Journeying with Jacob

Our son’s autism diagnosis changed our lives forever.

The day Jacob was diagnosed, I remember barely being able to stand. I wanted to cry. I was so angry with God for being cruel and allowing my son to have a ‘disability’. If it weren’t for my father, Hugh, I couldn’t have handled hearing the word “autism.” He said to me: “You must accept the diagnosis for two reasons. One, the diagnosis is correct, and two, it will give Jacob freedom.”

My acceptance would test my courage, commitment, and perseverance. My husband’s staunch refusal to accept it, on the other hand, would result in the end of our marriage. He didn’t believe Jacob’s diagnosis. I still remember when the social worker pulled him aside. We had just gotten the news and he was having a hard time. She gave him an article on marriage statistics for the parents of autistic children: the divorce rate was 70-80%.

She advised us to stop blaming each other and build a support network for Jacob, but he brushed her off and blamed me for the complications during my pregnancy. “They resulted in his brain injury,” he said.

Even after multiple specialists confirmed that it was autism, and not a consequence of pregnancy complications, it was still my fault.

I couldn’t understand why my now-ex wouldn’t accept the diagnosis, or why I was spending so much time clinging to, and internalizing, his beliefs about Jacob. I was caught in this negative spiral of depression and shame and I felt victimized. My yoga practice helped me break free from my own self-indulgence, bypass my ego, and eventually give my son what he needed. It taught me to be self-absorbed in a healthy way by removing myself from the influence of this extremely angry man.

When I was pregnant, I had complication after complication. I was depressed and suicidal. I also developed gestational diabetes, hypertension, and migraines as well as a never-seen-before rash. I was hospitalized twice. To complicate matters even more, I was so far from home – we were living in Abu Dhabi, UAE.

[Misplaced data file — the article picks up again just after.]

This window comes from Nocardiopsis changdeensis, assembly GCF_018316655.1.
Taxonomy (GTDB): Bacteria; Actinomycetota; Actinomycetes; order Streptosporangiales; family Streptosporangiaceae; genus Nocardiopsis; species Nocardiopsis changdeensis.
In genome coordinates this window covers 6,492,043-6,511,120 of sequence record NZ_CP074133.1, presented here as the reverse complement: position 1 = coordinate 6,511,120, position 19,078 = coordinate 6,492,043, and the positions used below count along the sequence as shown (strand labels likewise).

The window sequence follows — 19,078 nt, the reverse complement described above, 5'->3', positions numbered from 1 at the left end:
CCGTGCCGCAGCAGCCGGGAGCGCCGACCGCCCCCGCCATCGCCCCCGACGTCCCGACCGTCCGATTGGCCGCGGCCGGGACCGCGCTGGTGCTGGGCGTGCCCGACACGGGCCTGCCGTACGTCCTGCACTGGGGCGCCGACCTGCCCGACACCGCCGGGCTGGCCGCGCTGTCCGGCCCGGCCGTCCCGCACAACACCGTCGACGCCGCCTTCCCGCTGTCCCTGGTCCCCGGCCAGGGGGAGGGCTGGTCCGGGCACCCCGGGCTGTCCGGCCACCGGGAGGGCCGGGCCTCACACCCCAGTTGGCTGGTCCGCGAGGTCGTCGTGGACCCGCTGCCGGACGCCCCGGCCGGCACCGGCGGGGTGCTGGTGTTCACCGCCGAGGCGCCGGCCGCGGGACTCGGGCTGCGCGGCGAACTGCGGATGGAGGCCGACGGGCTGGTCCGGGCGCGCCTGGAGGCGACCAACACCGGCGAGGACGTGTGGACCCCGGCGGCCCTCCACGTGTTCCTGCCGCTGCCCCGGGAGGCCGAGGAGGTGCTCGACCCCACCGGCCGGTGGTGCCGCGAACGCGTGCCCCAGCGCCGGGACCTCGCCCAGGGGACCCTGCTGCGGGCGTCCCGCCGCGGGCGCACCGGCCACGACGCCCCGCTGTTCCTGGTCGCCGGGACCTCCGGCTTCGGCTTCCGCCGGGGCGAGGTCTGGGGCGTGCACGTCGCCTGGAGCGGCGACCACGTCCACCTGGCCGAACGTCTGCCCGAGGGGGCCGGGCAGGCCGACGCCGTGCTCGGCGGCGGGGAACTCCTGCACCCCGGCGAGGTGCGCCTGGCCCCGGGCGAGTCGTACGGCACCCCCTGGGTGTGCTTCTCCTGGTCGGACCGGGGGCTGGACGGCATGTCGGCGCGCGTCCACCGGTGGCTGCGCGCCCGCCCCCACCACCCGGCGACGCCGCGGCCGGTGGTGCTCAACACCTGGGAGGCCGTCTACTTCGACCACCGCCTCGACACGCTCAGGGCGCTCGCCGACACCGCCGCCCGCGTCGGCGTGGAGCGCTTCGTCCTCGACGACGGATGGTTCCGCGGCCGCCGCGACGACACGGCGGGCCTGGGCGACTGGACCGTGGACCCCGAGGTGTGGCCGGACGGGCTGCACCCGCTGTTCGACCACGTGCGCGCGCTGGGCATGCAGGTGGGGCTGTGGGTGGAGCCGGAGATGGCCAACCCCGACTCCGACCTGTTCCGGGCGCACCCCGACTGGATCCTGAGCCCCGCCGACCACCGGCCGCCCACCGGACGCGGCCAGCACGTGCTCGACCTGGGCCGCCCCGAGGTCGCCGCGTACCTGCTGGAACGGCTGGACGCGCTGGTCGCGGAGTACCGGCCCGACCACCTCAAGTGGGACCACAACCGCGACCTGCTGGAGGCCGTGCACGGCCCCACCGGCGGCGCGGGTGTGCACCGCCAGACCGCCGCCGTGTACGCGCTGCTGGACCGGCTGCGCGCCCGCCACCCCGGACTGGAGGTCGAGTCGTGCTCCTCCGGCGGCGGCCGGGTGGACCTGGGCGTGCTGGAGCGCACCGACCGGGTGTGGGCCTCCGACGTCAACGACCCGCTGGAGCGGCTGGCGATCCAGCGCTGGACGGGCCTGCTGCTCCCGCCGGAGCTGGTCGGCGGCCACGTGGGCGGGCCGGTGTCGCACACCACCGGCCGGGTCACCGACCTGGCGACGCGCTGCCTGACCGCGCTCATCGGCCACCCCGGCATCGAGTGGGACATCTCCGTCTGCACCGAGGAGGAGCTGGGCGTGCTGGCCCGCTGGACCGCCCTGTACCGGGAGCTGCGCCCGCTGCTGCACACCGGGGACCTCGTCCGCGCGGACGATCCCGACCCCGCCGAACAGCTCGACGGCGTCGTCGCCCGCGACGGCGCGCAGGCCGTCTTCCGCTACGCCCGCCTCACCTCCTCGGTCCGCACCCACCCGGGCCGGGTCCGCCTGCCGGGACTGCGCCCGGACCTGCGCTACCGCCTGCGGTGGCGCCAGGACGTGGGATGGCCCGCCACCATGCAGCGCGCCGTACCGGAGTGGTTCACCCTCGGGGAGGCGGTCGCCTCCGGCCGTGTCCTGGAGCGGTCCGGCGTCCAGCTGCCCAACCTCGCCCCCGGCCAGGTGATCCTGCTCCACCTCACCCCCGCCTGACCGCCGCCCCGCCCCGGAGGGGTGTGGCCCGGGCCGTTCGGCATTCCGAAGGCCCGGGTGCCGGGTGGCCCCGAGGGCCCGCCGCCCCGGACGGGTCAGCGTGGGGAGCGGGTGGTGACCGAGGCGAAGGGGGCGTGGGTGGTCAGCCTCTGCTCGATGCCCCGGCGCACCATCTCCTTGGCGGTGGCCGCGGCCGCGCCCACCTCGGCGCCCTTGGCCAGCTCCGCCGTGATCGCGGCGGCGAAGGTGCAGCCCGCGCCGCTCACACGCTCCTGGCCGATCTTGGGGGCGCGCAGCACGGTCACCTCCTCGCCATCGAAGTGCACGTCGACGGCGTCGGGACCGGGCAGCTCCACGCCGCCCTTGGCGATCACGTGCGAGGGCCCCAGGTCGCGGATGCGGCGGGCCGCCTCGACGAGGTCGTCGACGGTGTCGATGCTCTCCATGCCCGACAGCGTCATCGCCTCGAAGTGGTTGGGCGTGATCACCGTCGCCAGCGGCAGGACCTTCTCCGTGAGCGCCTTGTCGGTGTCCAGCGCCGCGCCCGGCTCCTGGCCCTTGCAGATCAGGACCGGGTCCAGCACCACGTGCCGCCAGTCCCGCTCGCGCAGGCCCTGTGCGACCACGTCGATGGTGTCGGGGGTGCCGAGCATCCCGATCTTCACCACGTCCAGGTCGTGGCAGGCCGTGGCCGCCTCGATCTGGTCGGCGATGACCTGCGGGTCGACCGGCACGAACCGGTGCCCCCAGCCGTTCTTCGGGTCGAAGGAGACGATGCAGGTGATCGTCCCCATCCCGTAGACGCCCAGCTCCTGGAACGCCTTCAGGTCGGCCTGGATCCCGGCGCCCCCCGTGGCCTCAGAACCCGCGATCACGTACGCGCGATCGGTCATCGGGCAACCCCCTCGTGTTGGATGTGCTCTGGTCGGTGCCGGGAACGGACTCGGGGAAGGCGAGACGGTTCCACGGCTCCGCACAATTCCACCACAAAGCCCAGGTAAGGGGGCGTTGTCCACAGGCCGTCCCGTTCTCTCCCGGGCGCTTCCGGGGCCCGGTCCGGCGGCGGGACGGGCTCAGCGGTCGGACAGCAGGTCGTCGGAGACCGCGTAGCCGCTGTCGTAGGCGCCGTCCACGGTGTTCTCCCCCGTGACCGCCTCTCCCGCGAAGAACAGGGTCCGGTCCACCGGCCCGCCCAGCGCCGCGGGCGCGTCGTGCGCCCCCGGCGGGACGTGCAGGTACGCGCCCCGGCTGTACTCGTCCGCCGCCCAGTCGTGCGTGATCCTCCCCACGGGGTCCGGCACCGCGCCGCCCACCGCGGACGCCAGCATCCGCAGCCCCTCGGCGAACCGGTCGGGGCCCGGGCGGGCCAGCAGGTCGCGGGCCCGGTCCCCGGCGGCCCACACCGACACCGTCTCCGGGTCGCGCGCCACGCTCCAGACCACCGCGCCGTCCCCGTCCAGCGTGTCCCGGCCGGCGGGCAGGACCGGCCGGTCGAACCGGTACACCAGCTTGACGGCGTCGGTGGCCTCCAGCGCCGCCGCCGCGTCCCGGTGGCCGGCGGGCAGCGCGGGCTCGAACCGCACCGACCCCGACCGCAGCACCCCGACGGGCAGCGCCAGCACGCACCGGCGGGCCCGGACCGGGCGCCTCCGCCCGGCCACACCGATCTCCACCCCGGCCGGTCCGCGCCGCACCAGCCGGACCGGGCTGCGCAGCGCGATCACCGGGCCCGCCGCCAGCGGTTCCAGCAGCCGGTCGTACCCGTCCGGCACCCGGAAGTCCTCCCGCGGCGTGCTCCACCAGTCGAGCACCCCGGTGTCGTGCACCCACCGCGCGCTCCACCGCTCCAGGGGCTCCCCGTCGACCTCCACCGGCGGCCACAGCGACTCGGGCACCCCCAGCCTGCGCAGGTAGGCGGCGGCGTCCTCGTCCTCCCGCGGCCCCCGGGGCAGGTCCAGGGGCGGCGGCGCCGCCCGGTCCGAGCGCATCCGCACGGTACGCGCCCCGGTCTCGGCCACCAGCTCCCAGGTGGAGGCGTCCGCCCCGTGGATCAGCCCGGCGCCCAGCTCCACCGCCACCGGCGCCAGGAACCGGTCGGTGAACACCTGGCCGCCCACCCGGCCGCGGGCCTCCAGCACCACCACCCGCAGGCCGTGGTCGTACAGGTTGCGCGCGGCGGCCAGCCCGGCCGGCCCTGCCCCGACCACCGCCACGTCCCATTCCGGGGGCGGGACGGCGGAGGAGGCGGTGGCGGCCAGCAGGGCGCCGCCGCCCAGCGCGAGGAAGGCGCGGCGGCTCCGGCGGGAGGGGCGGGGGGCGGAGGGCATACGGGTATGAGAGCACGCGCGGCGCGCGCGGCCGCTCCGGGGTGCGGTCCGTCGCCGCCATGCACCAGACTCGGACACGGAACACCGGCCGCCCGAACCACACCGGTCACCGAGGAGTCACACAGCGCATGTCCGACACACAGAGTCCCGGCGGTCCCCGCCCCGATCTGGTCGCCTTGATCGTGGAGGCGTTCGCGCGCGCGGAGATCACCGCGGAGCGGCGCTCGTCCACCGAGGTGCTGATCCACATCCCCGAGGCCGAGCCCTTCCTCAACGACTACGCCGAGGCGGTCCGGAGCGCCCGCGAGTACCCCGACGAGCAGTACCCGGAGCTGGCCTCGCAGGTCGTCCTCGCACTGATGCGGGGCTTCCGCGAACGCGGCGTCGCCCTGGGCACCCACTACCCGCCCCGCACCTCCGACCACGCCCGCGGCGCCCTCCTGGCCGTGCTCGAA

When I finally told my husband we were going to have a baby, his response was, “Oh shit.” Not congratulations, or even a smile; it was a mistake and he did not want a child. I was numb. That night I had a dream where Jacob was developmentally delayed and somehow I just knew.

My depression deepened.

For 6 weeks my husband and I fought. He insisted I return to Canada and have an abortion. At this point, I broke down and began hitting myself in the stomach. I thought if I punished myself enough, maybe he would still want our marriage and our child. I was wrong.

In the end, I chose to leave for India to study yoga. One week later I developed an intestinal infection; I lost 15 pounds and started bleeding vaginally. I called my husband who was still in Abu Dhabi and uncontrollably cried: “I think I’m going to lose the baby!” He flew to India immediately and we found a hospital. Luckily Jacob was perfectly healthy, but that was the moment his father fell in love with him. In that moment it seemed as if we as a couple had fallen back in love, too.

But in truth, we hadn’t and our marriage unravelled. I desperately wanted my old life back so badly, and I was having trouble realizing it was gone. I was clinging to the past, which included my marriage, and becoming more and more unhappy. What was practicing yoga actually teaching me? It taught me how to take advantage of every small moment. Instead of feeling depressed or anxious, I felt my breath moving in and out of my body. But as helpful as it was, I was ultimately avoiding what was real.

As humans we do whatever it takes to avoid pain and seek pleasure, but this can also be a way of clinging to the past. We hold on so tightly, believing that how things are must be the only way, but that’s not always true.

In order to truly break free of this cycle I needed to create actions to replace my bad habits with. I had to stop repeating those patterns of pain. Doing this is not easy, it takes work and perseverance, but with enough time you can break free. I’m here to assure you it’s possible to be free. Fear of [INSERT YOUR FEAR HERE] is really just fear of change – of the loss of all we have ever known, or think we have known, or anticipate knowing. Yoga taught me that we all carry fear and that it is a part of each and every past life.

So, how do we move past these fears? Here is the wisdom I can share from the path I took: